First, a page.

Landlords to Take Council to Court Over Student Housing Policy

Landlords are taking Nottingham City Council to court over new regulations for Houses of Multiple Occupation (HMOs) which they believe are not legal.


The City Council is being taken to court by Nottingham landlords over new regulations which are designed to make it harder to create and keep student houses. From January 1st, Nottingham Labour Council wants to force all student landlords to pay £910 to join an HMO accreditation scheme.

At the moment, as Nottingham Labour Councillors have confirmed, the City Council currently has a policy of rejecting all planning applications for HMOs. The Courts, however, overturn the vast majority of the planning decisions that are made and so now Nottingham City Council wants to introduce this new scheme to ‘regulate landlords and control the number of shared houses in the city’.

Although, the East Midlands Property Owners ltd. (EMPO) believe these new regulations are not legal and are therefore seeking a judicial review on them.

EMPO

EMPO

Giles Inman, the business development officer for EMPO, gave an example of one of the company’s landlords who “has 70 houses and the majority of these will be impacted upon by the additional licensing. This landlord is already accredited and already ascribes to the legislation required of him.

“From his point of view, there is very little this additional licensing is going to offer him other than a huge bill.”

Student Landlords feel that if this scheme goes ahead, they could be forced to sell houses or raise rents for students in order to be in the same financial position as before.

rent

Landlords could be forced to raise rent on student roads

Landlords think Nottingham Labour Council will not stop rogue landlords with this scheme as all “additional licensing will mean good landlords will be facing extra expense to meet things they are already meeting through other accreditations.”

The Tab understands that the money collected from the accreditation scheme will not go to a scheme to clampdown on bad landlords.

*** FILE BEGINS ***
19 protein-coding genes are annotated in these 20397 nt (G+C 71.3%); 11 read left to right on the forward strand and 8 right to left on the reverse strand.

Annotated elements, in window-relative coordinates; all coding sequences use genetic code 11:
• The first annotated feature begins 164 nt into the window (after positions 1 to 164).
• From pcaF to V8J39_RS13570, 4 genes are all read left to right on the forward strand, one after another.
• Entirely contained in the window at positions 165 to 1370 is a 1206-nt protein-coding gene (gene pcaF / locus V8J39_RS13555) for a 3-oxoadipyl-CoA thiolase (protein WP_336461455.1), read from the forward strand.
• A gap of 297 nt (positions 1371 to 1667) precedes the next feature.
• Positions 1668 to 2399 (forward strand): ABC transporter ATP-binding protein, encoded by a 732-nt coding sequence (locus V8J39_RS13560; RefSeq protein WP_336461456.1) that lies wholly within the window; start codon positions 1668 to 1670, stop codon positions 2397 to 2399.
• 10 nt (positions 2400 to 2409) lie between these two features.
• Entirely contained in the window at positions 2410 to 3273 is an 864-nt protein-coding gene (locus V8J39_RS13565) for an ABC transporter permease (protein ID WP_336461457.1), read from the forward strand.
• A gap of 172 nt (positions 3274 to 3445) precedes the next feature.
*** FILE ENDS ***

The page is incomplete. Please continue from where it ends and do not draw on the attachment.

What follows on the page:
Most of the information for this news comes from the November 2013 newsletter of the ‘Nottingham Action Group on HMOs’, known as NAG.

On the back of the NAG newsletter there is an article urging members ‘if you are being troubled by noise or anti-social behaviour’ caused by students to ‘report the problem to the police’. This article goes into detail about how the police could deal with anti-social noise from students.

Locals are being urged to call the police

Call the police!

Ultimately, if the noise is serious enough, the newsletter says there may be an ‘in-depth investigation, and substantive enforcement action (Court Orders)’.

NAG is run by Maya Fletcher, a Lenton resident who wants ‘to see a change in the law to give local authorities the power to control the spread of rented homes‘. NAG is also backed by the Nottingham Labour MPs Chris Leslie and Lillian Greenwood and many Nottingham Labour City Councillors, including Councillor Aslam, who said that it was ‘a shame students are allowed to live in Lenton’.

A City Council spokesman said: “Approval by our Executive Board means that, from next January, around 3,200 HMOs will be brought into the licensing scheme in some parts of the city where a significant proportion of HMOs have been identified as being poorly managed to the detriment of tenants or the public.

“The scheme will allow us to take a much more proactive approach to ensuring that HMOs in Nottingham are of an acceptable standard. Some HMO properties do not cause significant problems and so the scheme excludes larger accredited HMOs that comply with the ANUK / Unipol National Code of Standards for Larger Developments.

“Landlords will pay a licence application fee of £910 for up to a five-year period, reduced by £115 for good landlords already accredited to existing approved schemes and a further discount of £40 for subsequent applications, reducing the fee to £755. A consultation on the proposals, carried out in line with Government guidelines, showed that 65% of the online contributions and half of the written submissions supported the scheme.”